Our guide, Khumbulani Ngubane, offered some reassurance; we didn’t need to search the whole area, just the moist grass along the drainage channels. We duly set off into the teeth of the gale, the few LBJs that we flushed being blown miles away as they took flight. After 15 minutes of scanning the area through binoculars while avoiding the numerous large brown ‘gifts’ deposited by the cattle grazing there, we had our first sighting of a longclaw. Unfortunately, it was facing away from us into the sun and, as all three species occur here, a view from the rear was never going to cut it. There was no cover to mask our approach and it flushed and was blown into the distance without ever revealing its front.

For the next 30 minutes we searched without success until I could see from my partner’s face that she’d had enough of this gale. We circled around, and just as we got back to the truck another longclaw appeared. This time the bird was facing us, revealing its almost luminescent pink front. Result! Unlike the first bird, this individual was completely unfazed by our presence and walked around feeding right in front of us. Absolutely spectac­ular, and without doubt the birding highlight of the trip.

While I can’t say I had similar success with the other birds I was looking for, it’s always good to have an excuse for a return visit. Not that any is needed. The 1.3-million-hectare iSi­mangaliso Wetland Park encompasses an incredible diversity of terrestrial and marine habitats including sand forest, coastal dune forest, swamps, coral reefs, deep marine canyons and endless sandy beaches as well as a system of lakes. Lake St Lucia is the largest freshwater lake in South Africa, yet only one metre deep on average, allowing the hippos to walk along the bottom with ease. Add in the Big Five, some 525 species of bird, including important populations of many water-­birds, nesting loggerhead and leather-back turtles, the mysterious coel-acanth and the annual humpback whale migration and it is obvious why this outstanding area was the first in South Africa to be declared a World Heritage Site. The name iSimangaliso means a miracle or a wondrous place in Zulu. I couldn’t agree more.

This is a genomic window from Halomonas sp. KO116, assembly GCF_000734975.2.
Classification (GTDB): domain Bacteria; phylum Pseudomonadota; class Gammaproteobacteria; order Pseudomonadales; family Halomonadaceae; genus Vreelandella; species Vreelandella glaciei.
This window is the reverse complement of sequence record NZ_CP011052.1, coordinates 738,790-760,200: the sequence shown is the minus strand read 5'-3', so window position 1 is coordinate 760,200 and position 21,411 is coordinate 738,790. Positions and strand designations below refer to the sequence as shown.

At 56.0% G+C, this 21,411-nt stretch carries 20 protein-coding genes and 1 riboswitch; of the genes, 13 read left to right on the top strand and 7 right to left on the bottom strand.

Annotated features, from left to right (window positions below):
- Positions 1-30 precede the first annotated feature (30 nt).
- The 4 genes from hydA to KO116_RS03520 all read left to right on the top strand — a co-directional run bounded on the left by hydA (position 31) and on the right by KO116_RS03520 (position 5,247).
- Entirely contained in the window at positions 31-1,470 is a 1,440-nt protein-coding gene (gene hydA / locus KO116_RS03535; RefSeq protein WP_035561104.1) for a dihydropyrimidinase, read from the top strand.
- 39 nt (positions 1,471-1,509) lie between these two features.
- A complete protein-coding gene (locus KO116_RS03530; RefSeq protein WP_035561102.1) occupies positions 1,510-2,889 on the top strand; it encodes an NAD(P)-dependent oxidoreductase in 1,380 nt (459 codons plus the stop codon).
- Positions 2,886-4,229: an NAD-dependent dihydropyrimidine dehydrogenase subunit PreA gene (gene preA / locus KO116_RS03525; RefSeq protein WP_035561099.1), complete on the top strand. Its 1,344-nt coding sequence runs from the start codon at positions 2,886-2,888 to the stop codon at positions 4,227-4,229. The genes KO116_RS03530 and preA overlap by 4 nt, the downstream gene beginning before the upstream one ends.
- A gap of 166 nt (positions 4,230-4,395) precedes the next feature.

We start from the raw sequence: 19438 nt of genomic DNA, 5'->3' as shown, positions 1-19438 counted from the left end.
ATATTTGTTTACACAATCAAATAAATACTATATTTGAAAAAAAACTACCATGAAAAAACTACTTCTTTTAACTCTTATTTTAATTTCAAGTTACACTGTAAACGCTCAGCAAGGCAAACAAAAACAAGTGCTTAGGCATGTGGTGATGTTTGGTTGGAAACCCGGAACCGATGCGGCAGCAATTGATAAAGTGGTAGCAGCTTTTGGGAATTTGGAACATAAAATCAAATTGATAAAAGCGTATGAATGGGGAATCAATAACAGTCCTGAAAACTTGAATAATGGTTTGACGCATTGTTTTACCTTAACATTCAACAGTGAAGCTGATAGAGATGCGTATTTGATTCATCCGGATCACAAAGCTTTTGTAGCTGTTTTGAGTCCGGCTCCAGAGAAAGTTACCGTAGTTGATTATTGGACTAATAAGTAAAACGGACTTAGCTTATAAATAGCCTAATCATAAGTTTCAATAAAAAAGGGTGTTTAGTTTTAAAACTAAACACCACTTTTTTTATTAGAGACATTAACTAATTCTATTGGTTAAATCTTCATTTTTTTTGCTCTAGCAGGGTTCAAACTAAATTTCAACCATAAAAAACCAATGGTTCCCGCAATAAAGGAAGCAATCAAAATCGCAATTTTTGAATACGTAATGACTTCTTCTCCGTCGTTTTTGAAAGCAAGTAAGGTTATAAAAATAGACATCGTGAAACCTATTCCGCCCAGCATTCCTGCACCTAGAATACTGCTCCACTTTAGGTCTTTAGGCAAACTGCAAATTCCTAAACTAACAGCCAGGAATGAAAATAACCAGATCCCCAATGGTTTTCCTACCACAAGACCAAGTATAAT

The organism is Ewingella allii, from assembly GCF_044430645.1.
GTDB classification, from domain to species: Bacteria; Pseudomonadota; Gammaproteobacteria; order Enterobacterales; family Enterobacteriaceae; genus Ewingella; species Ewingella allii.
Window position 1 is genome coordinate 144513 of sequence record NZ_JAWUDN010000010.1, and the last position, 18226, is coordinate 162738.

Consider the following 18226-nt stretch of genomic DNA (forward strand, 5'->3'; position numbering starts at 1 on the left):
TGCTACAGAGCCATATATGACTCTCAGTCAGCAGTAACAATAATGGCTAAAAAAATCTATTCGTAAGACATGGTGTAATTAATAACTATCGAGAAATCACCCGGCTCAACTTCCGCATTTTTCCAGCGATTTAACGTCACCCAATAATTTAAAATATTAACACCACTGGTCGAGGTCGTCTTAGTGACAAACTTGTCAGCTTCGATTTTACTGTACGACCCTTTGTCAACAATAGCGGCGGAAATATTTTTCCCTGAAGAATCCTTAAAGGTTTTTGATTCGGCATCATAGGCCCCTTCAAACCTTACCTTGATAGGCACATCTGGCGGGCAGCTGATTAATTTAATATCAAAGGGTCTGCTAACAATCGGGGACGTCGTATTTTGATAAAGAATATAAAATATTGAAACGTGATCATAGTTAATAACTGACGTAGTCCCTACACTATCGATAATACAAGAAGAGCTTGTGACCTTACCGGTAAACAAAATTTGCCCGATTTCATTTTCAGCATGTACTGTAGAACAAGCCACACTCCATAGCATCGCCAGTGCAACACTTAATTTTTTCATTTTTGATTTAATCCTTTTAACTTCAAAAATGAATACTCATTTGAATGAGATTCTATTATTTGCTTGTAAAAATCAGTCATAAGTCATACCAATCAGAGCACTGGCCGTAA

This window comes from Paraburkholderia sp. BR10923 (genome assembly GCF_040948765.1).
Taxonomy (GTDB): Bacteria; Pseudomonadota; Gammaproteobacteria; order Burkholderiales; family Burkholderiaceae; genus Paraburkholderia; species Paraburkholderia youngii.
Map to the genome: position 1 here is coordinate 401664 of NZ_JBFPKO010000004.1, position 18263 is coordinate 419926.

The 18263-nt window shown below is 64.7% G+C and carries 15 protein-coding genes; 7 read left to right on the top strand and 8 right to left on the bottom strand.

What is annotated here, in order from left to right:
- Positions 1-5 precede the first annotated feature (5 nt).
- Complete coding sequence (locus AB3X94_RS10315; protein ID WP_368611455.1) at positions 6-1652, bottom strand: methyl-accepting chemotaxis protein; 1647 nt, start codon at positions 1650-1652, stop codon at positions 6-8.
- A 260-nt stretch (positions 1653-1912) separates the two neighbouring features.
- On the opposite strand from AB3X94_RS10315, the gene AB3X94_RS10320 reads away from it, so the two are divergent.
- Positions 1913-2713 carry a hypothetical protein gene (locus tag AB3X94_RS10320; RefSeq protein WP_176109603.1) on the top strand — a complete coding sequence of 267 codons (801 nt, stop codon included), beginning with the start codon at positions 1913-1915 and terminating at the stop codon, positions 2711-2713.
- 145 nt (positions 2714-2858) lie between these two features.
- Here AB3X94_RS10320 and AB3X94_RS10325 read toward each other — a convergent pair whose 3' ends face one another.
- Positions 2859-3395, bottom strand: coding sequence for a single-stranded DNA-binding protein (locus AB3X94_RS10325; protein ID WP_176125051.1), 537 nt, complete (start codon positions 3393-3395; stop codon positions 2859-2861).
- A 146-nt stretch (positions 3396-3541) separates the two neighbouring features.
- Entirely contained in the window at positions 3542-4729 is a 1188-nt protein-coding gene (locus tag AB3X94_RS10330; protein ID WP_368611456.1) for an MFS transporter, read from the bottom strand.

Feathery Facts

Although the Cape longclaw has the widest distribution in Southern Africa, it is the only longclaw species endemic to this region. Southern Africa is a lark hotspot with 31 of the world’s 98 species present, and 16 endemic to this region. Several of the endemic larks have tiny ranges, like the dune lark which is found only in the sand dunes of the Namib Desert between the Koichab and Kuiseb rivers and has never been observed drinking.

See For Yourself
Robert’s birding trip was organised by NONOPHELA TRAVE. Nonophela creates tailor-made packages to South Africa, Botswana, Zimbabwe, Namibia, Mozambique and Rwanda. 078 389 3010, nanaphelatravel.com


BirdPro, an app for bird watching enthusiasts, was awarded the Most Innovative Solution at 2020’s MTN Business App of the Year Awards. The app is a vast source of information, with over 6 500 images of birds and over 1 BOD clear bird calls. Names of birds are available in 16 languages, including all native South African languages as well asmany European languages. App developer Herman van den Berg says he wants to assist in ‘combating the deterioration of biodiversity in South Africa and ultimately the world, and what better way to do it than helping people identify and appreciate what we have around us’. Birdpro is endorsed by Birdlife South Africa and is available on the App Store and Google Play.